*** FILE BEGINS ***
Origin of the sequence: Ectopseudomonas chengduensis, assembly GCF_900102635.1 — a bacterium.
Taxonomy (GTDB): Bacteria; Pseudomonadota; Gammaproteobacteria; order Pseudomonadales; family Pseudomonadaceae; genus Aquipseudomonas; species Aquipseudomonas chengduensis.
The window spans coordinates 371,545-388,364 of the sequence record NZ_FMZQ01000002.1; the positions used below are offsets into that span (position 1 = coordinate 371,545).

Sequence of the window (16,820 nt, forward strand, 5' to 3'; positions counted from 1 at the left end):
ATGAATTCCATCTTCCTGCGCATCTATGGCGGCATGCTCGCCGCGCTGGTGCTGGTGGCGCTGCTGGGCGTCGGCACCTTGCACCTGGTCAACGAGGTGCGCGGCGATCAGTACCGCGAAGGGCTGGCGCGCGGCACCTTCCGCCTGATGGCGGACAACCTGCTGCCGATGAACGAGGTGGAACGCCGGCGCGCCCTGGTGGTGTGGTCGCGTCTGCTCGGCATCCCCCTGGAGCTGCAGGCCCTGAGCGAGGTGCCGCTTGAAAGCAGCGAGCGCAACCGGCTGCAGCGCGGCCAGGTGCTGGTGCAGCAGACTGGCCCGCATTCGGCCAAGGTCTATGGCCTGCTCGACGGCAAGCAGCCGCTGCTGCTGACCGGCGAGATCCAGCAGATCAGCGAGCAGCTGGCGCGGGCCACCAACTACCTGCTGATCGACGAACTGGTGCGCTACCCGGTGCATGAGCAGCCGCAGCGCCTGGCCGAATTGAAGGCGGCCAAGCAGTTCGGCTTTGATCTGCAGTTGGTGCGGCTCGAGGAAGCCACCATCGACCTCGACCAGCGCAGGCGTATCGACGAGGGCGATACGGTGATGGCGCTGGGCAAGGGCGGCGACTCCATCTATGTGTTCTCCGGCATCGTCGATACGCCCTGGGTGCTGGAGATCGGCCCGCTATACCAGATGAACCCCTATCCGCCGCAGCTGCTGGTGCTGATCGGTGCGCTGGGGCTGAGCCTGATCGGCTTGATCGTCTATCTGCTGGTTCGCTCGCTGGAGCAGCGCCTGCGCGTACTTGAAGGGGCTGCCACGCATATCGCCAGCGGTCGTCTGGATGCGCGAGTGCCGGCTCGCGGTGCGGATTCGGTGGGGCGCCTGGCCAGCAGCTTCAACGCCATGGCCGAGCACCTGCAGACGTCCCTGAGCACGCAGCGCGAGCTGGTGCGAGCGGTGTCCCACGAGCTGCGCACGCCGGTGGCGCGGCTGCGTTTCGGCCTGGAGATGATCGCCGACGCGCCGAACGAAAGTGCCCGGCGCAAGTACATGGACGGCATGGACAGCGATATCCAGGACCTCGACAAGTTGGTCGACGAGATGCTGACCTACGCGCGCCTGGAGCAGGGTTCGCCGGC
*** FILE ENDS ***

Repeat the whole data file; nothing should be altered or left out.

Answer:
Origin of the sequence: Ectopseudomonas chengduensis, assembly GCF_900102635.1 — a bacterium.
Taxonomy (GTDB): Bacteria; Pseudomonadota; Gammaproteobacteria; order Pseudomonadales; family Pseudomonadaceae; genus Aquipseudomonas; species Aquipseudomonas chengduensis.
The window spans coordinates 371,545-388,364 of the sequence record NZ_FMZQ01000002.1; the positions used below are offsets into that span (position 1 = coordinate 371,545).

Sequence of the window (16,820 nt, forward strand, 5' to 3'; positions counted from 1 at the left end):
ATGAATTCCATCTTCCTGCGCATCTATGGCGGCATGCTCGCCGCGCTGGTGCTGGTGGCGCTGCTGGGCGTCGGCACCTTGCACCTGGTCAACGAGGTGCGCGGCGATCAGTACCGCGAAGGGCTGGCGCGCGGCACCTTCCGCCTGATGGCGGACAACCTGCTGCCGATGAACGAGGTGGAACGCCGGCGCGCCCTGGTGGTGTGGTCGCGTCTGCTCGGCATCCCCCTGGAGCTGCAGGCCCTGAGCGAGGTGCCGCTTGAAAGCAGCGAGCGCAACCGGCTGCAGCGCGGCCAGGTGCTGGTGCAGCAGACTGGCCCGCATTCGGCCAAGGTCTATGGCCTGCTCGACGGCAAGCAGCCGCTGCTGCTGACCGGCGAGATCCAGCAGATCAGCGAGCAGCTGGCGCGGGCCACCAACTACCTGCTGATCGACGAACTGGTGCGCTACCCGGTGCATGAGCAGCCGCAGCGCCTGGCCGAATTGAAGGCGGCCAAGCAGTTCGGCTTTGATCTGCAGTTGGTGCGGCTCGAGGAAGCCACCATCGACCTCGACCAGCGCAGGCGTATCGACGAGGGCGATACGGTGATGGCGCTGGGCAAGGGCGGCGACTCCATCTATGTGTTCTCCGGCATCGTCGATACGCCCTGGGTGCTGGAGATCGGCCCGCTATACCAGATGAACCCCTATCCGCCGCAGCTGCTGGTGCTGATCGGTGCGCTGGGGCTGAGCCTGATCGGCTTGATCGTCTATCTGCTGGTTCGCTCGCTGGAGCAGCGCCTGCGCGTACTTGAAGGGGCTGCCACGCATATCGCCAGCGGTCGTCTGGATGCGCGAGTGCCGGCTCGCGGTGCGGATTCGGTGGGGCGCCTGGCCAGCAGCTTCAACGCCATGGCCGAGCACCTGCAGACGTCCCTGAGCACGCAGCGCGAGCTGGTGCGAGCGGTGTCCCACGAGCTGCGCACGCCGGTGGCGCGGCTGCGTTTCGGCCTGGAGATGATCGCCGACGCGCCGAACGAAAGTGCCCGGCGCAAGTACATGGACGGCATGGACAGCGATATCCAGGACCTCGACAAGTTGGTCGACGAGATGCTGACCTACGCGCGCCTGGAGCAGGGTTCGCCGGC